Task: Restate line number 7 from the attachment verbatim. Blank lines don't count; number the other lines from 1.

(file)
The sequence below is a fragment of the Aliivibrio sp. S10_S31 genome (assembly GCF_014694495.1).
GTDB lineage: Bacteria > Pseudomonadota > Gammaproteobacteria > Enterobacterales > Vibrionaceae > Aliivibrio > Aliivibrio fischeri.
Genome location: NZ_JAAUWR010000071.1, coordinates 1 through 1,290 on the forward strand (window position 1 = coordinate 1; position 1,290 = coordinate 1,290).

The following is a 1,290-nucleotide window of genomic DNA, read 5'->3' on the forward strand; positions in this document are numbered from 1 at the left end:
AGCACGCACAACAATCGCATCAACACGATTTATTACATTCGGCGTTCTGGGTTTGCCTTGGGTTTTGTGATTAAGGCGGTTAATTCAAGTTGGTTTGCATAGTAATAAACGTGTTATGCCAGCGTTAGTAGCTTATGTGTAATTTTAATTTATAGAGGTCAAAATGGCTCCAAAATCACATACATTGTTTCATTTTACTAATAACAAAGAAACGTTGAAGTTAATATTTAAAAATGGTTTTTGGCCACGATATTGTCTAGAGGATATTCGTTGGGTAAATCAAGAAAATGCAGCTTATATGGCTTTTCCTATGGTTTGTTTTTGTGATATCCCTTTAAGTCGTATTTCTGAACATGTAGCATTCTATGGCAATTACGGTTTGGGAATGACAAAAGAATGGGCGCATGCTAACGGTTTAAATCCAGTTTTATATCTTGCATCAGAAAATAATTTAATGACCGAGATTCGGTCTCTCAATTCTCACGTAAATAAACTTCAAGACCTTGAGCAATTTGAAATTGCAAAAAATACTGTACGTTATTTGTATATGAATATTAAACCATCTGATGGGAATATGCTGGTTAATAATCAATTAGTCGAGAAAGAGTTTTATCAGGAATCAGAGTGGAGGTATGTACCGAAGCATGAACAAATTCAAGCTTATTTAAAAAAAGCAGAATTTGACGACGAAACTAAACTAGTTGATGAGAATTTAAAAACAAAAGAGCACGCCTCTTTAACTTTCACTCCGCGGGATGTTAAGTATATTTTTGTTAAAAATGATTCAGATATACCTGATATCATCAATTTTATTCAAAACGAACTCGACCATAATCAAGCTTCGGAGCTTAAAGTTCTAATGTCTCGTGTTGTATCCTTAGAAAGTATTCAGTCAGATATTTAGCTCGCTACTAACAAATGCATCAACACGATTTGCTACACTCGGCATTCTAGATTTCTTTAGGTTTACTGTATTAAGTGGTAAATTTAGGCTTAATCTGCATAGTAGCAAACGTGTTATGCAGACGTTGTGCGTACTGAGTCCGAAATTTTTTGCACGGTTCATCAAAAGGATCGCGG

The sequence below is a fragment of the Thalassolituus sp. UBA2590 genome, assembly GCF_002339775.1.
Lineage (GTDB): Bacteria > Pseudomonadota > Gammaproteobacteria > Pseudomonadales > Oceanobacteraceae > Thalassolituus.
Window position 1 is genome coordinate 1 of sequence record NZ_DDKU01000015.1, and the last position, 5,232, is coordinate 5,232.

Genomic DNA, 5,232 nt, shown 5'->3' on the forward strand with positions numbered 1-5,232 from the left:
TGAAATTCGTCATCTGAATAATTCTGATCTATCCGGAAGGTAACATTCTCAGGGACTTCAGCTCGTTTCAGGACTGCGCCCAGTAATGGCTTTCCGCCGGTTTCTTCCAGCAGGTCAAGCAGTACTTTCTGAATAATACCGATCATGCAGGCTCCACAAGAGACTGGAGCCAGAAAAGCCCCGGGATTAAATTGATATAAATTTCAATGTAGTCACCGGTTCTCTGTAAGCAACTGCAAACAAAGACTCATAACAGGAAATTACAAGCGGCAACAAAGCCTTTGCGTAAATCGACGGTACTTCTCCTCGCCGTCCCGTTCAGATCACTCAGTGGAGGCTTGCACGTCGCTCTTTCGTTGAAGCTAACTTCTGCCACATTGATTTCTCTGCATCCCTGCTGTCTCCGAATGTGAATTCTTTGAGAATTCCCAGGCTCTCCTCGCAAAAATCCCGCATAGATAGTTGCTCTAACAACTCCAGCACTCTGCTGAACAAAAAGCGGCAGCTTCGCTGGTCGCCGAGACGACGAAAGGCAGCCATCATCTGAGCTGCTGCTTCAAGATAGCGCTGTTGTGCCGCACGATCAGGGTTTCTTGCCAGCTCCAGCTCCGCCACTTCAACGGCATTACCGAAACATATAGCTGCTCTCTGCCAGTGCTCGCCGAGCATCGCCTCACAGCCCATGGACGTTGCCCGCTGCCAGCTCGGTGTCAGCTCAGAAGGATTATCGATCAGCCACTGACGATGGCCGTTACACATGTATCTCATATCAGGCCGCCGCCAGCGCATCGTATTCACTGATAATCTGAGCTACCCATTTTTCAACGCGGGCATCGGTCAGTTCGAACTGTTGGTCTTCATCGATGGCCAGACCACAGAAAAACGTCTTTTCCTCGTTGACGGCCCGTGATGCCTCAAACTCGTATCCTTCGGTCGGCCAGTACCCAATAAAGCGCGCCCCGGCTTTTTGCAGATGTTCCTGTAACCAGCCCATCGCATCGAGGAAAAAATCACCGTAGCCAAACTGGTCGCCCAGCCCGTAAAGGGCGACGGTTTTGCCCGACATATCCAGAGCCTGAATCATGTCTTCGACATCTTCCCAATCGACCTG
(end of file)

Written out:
Lineage (GTDB): Bacteria > Pseudomonadota > Gammaproteobacteria > Pseudomonadales > Oceanobacteraceae > Thalassolituus.